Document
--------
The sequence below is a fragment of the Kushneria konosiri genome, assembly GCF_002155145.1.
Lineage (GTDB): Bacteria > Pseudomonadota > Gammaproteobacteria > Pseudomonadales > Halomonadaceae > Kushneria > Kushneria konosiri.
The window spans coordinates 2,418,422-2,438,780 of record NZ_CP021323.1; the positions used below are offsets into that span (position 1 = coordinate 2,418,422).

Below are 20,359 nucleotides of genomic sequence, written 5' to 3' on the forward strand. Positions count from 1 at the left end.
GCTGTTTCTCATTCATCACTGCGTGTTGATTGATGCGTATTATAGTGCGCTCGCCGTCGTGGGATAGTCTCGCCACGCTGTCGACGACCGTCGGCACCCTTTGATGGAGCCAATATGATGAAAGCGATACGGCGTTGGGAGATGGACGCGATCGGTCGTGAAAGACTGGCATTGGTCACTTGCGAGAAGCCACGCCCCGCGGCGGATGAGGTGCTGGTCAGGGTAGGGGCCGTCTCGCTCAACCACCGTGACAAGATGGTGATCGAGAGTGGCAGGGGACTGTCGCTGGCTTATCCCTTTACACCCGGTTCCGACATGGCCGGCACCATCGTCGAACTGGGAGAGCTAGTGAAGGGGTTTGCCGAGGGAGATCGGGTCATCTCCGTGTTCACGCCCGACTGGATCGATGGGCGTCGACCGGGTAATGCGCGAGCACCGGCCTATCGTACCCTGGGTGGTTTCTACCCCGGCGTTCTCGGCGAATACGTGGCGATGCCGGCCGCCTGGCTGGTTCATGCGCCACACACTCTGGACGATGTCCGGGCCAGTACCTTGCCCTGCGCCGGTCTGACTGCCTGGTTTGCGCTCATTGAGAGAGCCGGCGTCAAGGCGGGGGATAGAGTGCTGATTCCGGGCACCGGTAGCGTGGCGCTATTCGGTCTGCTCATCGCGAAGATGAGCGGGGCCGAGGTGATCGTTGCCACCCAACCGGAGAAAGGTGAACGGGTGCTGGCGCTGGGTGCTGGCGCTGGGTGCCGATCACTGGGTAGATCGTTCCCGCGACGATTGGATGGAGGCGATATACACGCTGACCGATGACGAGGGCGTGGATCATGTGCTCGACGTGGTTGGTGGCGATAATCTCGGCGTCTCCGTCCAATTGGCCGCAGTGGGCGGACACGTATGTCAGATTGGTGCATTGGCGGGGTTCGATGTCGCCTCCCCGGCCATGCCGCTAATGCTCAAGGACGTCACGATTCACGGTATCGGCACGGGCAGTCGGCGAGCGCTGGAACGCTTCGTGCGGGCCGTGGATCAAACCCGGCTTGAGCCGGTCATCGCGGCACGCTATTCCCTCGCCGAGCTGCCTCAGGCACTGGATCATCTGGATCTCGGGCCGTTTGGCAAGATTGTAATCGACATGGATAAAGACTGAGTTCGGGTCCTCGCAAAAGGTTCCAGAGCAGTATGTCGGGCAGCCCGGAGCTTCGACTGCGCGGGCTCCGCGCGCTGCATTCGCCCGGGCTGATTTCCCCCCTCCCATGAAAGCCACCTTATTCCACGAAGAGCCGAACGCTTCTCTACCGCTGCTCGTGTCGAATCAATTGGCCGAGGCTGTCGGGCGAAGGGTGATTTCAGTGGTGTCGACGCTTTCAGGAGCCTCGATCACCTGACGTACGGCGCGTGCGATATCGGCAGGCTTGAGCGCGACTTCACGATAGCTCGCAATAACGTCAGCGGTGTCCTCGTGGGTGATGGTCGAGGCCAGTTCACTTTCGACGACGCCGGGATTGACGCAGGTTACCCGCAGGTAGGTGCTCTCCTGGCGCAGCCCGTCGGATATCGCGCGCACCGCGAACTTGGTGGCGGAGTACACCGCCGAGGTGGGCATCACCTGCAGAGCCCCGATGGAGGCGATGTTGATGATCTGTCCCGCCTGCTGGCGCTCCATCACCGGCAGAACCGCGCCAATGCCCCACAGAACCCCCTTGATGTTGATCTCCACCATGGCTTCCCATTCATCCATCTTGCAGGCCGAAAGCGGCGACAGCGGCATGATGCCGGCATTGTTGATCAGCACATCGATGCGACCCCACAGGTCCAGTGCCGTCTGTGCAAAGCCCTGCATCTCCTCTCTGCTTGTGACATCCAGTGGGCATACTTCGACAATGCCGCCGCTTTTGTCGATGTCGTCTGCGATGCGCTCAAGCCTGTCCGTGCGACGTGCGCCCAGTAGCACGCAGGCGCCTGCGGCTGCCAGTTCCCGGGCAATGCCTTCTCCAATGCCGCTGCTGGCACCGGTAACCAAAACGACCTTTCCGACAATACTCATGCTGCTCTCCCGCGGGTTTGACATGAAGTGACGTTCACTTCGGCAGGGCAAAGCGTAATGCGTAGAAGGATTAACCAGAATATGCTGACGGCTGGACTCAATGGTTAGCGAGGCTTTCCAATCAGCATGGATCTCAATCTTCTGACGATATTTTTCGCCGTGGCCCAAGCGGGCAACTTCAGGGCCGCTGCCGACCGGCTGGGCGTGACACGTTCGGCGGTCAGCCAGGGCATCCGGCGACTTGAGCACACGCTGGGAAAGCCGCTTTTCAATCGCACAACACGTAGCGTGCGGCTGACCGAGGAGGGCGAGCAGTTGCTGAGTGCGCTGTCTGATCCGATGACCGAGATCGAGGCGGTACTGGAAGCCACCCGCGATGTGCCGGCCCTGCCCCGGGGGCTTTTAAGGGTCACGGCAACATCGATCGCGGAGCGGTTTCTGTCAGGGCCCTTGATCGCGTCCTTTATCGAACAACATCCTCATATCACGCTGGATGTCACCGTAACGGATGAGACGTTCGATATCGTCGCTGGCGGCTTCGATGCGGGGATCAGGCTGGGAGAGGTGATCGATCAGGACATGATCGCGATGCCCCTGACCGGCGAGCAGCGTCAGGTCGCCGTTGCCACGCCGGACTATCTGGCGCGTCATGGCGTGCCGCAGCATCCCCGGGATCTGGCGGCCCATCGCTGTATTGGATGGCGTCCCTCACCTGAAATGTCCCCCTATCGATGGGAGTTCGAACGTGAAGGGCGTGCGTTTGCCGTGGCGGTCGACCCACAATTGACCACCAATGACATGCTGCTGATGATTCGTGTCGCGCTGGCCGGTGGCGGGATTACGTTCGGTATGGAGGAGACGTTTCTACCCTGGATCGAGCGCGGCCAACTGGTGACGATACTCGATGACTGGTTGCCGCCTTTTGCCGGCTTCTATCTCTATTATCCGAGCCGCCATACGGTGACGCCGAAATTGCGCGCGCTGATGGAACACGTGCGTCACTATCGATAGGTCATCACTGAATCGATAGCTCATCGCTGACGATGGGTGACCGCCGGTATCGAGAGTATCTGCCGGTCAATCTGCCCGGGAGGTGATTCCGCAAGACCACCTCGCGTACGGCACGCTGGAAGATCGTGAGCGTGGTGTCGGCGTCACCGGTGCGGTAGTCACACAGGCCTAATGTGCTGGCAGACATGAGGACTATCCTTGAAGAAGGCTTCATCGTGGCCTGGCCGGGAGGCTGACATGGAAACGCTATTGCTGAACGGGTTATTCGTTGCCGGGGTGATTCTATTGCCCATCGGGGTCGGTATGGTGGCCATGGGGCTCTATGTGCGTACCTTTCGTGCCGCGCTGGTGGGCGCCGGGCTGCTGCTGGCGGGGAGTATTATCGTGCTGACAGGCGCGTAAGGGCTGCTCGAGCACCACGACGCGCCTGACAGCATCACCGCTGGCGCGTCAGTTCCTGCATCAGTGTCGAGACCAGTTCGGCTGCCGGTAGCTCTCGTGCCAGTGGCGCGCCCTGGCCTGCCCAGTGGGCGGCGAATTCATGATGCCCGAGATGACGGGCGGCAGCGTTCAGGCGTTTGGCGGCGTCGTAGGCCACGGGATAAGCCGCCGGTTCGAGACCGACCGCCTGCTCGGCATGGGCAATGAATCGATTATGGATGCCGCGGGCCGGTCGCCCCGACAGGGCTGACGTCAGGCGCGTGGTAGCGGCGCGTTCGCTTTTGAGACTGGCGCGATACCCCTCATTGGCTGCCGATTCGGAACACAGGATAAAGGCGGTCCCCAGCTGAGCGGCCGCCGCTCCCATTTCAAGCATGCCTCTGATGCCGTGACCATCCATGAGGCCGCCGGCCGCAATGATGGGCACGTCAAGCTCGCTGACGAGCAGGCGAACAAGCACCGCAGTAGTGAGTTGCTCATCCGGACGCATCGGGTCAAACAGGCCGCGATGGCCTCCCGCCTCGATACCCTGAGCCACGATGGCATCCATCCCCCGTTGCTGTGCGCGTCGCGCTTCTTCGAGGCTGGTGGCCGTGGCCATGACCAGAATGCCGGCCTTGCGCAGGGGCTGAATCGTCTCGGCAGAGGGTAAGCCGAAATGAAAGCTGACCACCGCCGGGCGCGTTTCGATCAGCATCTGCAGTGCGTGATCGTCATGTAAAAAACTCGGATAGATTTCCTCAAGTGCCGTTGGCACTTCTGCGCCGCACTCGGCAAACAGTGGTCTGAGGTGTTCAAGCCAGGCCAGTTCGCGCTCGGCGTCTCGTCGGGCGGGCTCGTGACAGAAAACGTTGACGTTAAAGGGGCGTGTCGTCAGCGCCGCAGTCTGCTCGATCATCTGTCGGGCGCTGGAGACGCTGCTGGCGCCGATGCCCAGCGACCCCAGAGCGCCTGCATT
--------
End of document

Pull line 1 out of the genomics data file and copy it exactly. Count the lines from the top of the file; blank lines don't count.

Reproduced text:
The sequence below is a fragment of the Kushneria konosiri genome, assembly GCF_002155145.1.